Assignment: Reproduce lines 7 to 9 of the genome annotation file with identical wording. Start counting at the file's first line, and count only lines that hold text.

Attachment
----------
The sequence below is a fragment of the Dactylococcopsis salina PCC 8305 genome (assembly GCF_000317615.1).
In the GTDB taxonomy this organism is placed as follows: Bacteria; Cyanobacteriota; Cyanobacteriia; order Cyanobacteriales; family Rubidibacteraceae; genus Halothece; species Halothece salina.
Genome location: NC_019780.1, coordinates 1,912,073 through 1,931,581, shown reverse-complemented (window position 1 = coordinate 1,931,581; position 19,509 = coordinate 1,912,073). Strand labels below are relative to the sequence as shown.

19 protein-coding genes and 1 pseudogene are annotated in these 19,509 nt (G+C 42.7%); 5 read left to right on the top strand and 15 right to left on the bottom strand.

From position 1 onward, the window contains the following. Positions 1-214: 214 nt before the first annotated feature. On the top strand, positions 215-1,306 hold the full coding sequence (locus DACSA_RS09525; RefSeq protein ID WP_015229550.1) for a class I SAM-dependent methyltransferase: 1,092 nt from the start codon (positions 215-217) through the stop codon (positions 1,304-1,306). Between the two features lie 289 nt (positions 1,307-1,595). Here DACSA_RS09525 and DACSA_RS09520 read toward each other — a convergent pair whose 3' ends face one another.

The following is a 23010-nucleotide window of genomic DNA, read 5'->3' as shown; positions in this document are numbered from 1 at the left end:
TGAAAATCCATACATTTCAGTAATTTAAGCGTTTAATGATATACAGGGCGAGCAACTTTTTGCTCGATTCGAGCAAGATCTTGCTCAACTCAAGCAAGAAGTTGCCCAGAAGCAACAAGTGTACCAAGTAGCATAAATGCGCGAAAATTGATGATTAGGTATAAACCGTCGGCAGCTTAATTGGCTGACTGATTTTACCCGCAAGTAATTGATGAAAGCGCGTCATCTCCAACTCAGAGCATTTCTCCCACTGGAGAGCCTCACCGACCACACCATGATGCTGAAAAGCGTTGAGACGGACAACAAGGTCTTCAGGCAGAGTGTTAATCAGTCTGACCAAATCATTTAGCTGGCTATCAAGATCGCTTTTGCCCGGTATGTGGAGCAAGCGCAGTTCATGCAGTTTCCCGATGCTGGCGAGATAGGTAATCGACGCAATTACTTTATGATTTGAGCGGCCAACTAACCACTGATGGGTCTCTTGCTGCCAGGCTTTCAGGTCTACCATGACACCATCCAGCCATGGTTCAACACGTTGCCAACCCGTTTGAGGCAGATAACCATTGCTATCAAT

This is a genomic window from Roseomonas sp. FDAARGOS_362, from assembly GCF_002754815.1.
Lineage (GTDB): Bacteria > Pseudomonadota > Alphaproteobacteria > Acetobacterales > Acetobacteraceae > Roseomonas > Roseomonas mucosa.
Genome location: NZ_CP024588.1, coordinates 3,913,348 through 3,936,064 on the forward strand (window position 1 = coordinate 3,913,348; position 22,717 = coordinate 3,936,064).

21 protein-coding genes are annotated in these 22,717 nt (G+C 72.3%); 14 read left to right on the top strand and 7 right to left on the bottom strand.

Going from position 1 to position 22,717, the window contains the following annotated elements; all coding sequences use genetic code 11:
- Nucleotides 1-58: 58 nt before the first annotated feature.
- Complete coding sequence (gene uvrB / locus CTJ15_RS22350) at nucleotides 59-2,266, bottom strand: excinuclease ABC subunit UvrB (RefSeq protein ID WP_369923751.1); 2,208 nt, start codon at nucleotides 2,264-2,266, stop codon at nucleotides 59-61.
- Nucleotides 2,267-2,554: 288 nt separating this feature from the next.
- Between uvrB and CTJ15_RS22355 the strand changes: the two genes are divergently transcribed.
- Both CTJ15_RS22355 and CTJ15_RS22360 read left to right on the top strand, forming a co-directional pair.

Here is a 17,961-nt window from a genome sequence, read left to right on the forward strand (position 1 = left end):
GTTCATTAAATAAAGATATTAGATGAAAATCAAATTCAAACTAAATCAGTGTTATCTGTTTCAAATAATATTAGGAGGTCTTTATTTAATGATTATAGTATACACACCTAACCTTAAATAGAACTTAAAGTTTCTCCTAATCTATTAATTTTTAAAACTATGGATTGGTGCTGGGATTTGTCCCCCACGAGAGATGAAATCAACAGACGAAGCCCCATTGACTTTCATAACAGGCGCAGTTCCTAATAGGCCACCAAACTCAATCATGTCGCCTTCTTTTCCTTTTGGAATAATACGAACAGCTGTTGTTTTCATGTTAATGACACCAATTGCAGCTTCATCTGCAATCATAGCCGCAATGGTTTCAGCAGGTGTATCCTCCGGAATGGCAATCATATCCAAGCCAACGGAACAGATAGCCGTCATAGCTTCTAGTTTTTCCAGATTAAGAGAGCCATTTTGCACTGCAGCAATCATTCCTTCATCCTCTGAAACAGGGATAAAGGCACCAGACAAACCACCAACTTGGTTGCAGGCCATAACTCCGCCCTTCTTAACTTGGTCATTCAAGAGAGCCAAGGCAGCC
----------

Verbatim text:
TGAAAATCCATACATTTCAGTAATTTAAGCGTTTAATGATATACAGGGCGAGCAACTTTTTGCTCGATTCGAGCAAGATCTTGCTCAACTCAAGCAAGAAGTTGCCCAGAAGCAACAAGTGTACCAAGTAGCATAAATGCGCGAAAATTGATGATTAGGTATAAACCGTCGGCAGCTTAATTGGCTGACTGATTTTACCCGCAAGTAATTGATGAAAGCGCGTCATCTCCAACTCAGAGCATTTCTCCCACTGGAGAGCCTCACCGACCACACCATGATGCTGAAAAGCGTTGAGACGGACAACAAGGTCTTCAGGCAGAGTGTTAATCAGTCTGACCAAATCATTTAGCTGGCTATCAAGATCGCTTTTGCCCGGTATGTGGAGCAAGCGCAGTTCATGCAGTTTCCCGATGCTGGCGAGATAGGTAATCGACGCAATTACTTTATGATTTGAGCGGCCAACTAACCACTGATGGGTCTCTTGCTGCCAGGCTTTCAGGTCTACCATGACACCATCCAGCCATGGTTCAACACGTTGCCAACCCGTTTGAGGCAGATAACCATTGCTATCAAT

This is a genomic window from Roseomonas sp. FDAARGOS_362, from assembly GCF_002754815.1.
Lineage (GTDB): Bacteria > Pseudomonadota > Alphaproteobacteria > Acetobacterales > Acetobacteraceae > Roseomonas > Roseomonas mucosa.